Is setting a budget guideline best practice?

There has been a lot of discussion lately about whether Council should have set a hard budget guideline for the development of the 2009 budget.

Some years, Council sets a budget guideline – an “acceptable” tax rate increase that Council wants each department, and external boards and agencies (e.g. Guelph Public Library, Guelph Civic Museum, Police Services Board, Public Health, Grand River Conservation Authority), to work towards.

The whole process starts with an early estimate in May by staff of what next year’s budget is shaping up to look like given current information, trends and Council’s policies and decisions.  A lot of assumptions must be made.  There can also be  lots of changes before Council actually considers the budget.  However, we need to start somewhere.

Last year, we set a guideline of 3.5% plus 1% for new services.  This was based on a slightly amended preliminary estimate from staff.  Staff brought in a budget that met this guideline.  However, Council ended up reducing the 3.5% and increasing the 1% to be able to fund 20 minute transit and enhanced ambulance service.  The budget still came in at 4.5%.

This all sounds good.  Budget guidelines certainly play well in the media and make nice headlines. It looks like Council is doing its job.

But is Council really doing its job or are we taking the easy way out? I personally think the latter.

This year we have not set a guideline.  We are working towards a new budget process that more actively involves members of Council earlier in the year.

The preliminary estimate for next year’s tax increase is 6.5%.  This raised many concerns on Council and in the community.  I describe what went into this estimate in an earlier post in May. 

The City’s Chief Administrative Officer has expressed Council’s concern in a message to all  departments and external agencies and boards – “It should be noted that discussions by City Council on the potential for a 6.5% increase raised many concerns.  Members of Council have requested that all Departments, Boards, and Agencies examine all services in an effort to reduce costs and create efficiences so that the tax rate increase can be minimized.”

So, why don’t I feel setting a budget guideline is sufficient and why should we be changing the way we set budgets?

First, not all departments, boards, and agencies should be planning for an automatic increase of 3.5% over the previous year as the 2008 guideline implied.  Things change from year to year.  To give you an example: in the Social Services budget for 2008, the Province uploaded some costs related to the Ontario Disability Support Program.  The base budget for this service should go down not automatically increase by 3.5%. 

Fortunately, our CAO and Senior Management Team did not interpret Council’s guideline this way.  Otherwise, we would have been in trouble at budget time.  Some departments were higher while others were lower than the guideline.

Second, I feel that Council should be taking a much stronger role in budget decision-making  — not just at budget time, which has been standard practice — but throughout the year. 

For instance, one way to reduce the budget is to stop providing a service all together or reduce the level of service being provided.  These are not popular decisions but should not be ignored.  City Hall delivers over 175 services.  Staff do not have the authority to make decisions about which services are provided.  This is the unequivocal responsibility of Council but budget guidelines give no hint to staff on this.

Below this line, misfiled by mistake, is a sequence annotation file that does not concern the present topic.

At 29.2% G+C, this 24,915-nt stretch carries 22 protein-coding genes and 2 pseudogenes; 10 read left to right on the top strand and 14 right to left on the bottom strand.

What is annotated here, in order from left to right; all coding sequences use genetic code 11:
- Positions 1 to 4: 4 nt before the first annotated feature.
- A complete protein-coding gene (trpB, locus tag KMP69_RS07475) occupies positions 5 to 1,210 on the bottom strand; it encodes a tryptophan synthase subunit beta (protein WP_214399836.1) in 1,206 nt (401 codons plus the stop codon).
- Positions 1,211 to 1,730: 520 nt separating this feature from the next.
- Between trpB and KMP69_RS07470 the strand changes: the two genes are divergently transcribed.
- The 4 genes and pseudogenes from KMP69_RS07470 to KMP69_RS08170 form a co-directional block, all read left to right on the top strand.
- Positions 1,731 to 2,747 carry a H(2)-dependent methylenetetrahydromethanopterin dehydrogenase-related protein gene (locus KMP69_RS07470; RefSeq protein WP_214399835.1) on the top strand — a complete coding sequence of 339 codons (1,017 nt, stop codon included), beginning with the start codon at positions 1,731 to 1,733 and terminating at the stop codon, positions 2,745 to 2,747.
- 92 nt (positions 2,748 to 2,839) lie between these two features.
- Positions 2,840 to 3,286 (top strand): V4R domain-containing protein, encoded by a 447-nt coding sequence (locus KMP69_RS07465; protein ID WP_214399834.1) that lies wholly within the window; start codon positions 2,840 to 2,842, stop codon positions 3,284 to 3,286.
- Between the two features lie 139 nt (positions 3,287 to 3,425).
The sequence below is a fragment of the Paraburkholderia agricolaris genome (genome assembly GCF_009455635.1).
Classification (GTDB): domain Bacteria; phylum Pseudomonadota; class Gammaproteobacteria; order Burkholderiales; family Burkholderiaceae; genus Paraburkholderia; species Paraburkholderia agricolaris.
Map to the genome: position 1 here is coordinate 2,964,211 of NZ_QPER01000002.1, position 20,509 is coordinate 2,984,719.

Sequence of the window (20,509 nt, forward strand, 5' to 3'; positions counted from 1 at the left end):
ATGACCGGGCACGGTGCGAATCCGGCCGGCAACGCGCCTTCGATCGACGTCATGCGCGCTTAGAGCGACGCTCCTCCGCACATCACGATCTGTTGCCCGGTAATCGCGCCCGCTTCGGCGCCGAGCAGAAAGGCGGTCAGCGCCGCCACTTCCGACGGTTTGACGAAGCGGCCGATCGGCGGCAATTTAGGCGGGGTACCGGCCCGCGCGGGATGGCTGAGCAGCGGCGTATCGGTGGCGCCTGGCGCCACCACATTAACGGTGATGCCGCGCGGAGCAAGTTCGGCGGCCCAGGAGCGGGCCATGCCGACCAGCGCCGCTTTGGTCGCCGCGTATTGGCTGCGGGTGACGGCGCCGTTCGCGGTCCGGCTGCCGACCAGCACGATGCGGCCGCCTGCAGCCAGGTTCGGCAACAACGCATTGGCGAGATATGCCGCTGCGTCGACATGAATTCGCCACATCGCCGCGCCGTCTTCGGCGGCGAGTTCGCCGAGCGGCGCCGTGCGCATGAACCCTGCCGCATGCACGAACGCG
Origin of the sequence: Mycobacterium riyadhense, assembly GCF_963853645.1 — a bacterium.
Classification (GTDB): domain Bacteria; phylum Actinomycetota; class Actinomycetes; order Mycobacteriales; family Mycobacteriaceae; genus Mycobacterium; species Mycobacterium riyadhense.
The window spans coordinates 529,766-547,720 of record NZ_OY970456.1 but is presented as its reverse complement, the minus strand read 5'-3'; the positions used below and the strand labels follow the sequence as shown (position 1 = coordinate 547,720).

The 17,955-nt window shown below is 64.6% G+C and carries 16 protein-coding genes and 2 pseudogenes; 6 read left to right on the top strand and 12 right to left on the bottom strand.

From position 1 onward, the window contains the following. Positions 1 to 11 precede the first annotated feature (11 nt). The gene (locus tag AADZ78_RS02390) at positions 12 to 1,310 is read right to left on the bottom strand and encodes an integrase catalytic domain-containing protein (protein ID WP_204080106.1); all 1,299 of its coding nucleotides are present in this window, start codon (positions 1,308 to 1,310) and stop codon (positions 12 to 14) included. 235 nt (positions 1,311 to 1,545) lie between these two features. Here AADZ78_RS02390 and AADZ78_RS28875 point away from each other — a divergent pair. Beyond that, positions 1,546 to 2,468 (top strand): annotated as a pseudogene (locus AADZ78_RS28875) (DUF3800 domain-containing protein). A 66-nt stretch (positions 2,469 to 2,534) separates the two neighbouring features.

So when does this discussion happen?  Budget time is too late.  We need more time than a week to understand the full implications of removing or changing a service.  We should also provide time for public input before making such a decision.  

This is why we have launched a new Service Review Process.  Sidewalk snow plowing is our first real test of the process.  In future years, this process should help us work through all of our services to answer three questions.  Should we be providing the service?  If the answer is yes, then what level of service should we provide and what is the most effective way to provide it?

Third, the other way to reduce the budget is to find efficiencies in the way we deliver our services.  This is the responsibility of staff.  However, that does not absolve Council of its role in providing accountable oversight of management’s responsibilities for operational efficiency and effectiveness. 

Efficiencies found in waste management, legal services, and by-law enforcement assisted enormously during last year’s budget process.  This year, work on energy conservation in our facilities and fuel efficiency will be critical given rising fuel and energy costs.

In conclusion, setting budget guidelines may be helpful, but they are not sufficient.  Nor are they a substitute for doing our complete job.

Council is making the transition to what will hopefully be a more responsible and accountable role in budget setting.  There are some growing pains and misunderstanding which we need to address as we move forward. 

One thing doesn’t change in all of this.  At the end of the day, Council sets the final tax rate regardless of any preliminary estimates, guidelines, operational reviews, service reviews and the like.

About Karen Farbridge

An unwavering change maker seeking a just, democratic and sustainable world.

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One Comment on “Is setting a budget guideline best practice?”

  1. Chandan Says:

    Thanks to the Mayor to clearly state that Council approves the final tax rate and they can/should be involved in all steps of budget. This is accepting responsibility which politicians do rarely..

    If all the politicans in the world show such attitude it will help to make the world will be a much better place to live in a lot.

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